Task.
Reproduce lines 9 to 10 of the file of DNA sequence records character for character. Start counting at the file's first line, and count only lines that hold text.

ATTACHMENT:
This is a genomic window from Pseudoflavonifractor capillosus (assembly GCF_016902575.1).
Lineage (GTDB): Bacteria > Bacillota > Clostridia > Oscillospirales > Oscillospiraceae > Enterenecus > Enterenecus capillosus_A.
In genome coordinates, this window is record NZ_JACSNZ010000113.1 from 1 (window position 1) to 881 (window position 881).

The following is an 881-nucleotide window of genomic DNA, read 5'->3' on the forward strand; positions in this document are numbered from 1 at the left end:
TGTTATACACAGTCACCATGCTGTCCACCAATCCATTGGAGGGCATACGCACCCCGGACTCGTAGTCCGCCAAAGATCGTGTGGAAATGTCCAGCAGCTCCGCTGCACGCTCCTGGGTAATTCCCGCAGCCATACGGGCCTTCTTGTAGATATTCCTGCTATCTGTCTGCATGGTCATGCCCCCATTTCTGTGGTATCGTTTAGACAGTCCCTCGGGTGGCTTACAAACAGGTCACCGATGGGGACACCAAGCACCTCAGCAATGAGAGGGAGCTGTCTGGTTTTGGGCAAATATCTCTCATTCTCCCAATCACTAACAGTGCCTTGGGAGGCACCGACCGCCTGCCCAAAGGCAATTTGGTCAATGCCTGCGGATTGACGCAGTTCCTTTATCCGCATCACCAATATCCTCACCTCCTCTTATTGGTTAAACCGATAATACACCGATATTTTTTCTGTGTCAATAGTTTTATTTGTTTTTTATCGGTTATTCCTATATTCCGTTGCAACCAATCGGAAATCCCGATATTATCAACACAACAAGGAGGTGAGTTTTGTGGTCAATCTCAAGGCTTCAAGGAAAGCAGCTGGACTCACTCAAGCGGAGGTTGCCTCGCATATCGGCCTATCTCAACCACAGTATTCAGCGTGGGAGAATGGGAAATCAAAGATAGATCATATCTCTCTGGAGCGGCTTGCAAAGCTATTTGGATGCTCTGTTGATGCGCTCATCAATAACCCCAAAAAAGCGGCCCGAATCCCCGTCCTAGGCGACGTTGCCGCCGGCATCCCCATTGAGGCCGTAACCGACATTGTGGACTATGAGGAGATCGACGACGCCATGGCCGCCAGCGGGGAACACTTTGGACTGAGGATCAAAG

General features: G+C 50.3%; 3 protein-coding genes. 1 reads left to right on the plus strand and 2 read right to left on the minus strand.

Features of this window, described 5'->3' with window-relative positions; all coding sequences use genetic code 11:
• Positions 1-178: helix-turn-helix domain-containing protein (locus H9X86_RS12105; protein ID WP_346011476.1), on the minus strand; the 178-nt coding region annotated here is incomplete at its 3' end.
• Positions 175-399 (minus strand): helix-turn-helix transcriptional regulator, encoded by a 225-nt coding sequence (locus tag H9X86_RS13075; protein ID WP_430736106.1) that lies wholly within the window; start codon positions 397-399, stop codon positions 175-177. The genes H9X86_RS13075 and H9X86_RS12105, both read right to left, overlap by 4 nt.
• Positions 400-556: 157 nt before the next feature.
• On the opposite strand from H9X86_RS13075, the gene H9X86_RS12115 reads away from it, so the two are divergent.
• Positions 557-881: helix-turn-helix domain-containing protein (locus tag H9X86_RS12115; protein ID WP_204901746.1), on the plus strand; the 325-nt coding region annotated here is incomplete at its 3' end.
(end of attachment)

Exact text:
• Positions 175-399 (minus strand): helix-turn-helix transcriptional regulator, encoded by a 225-nt coding sequence (locus tag H9X86_RS13075; protein ID WP_430736106.1) that lies wholly within the window; start codon positions 397-399, stop codon positions 175-177. The genes H9X86_RS13075 and H9X86_RS12105, both read right to left, overlap by 4 nt.
• Positions 400-556: 157 nt before the next feature.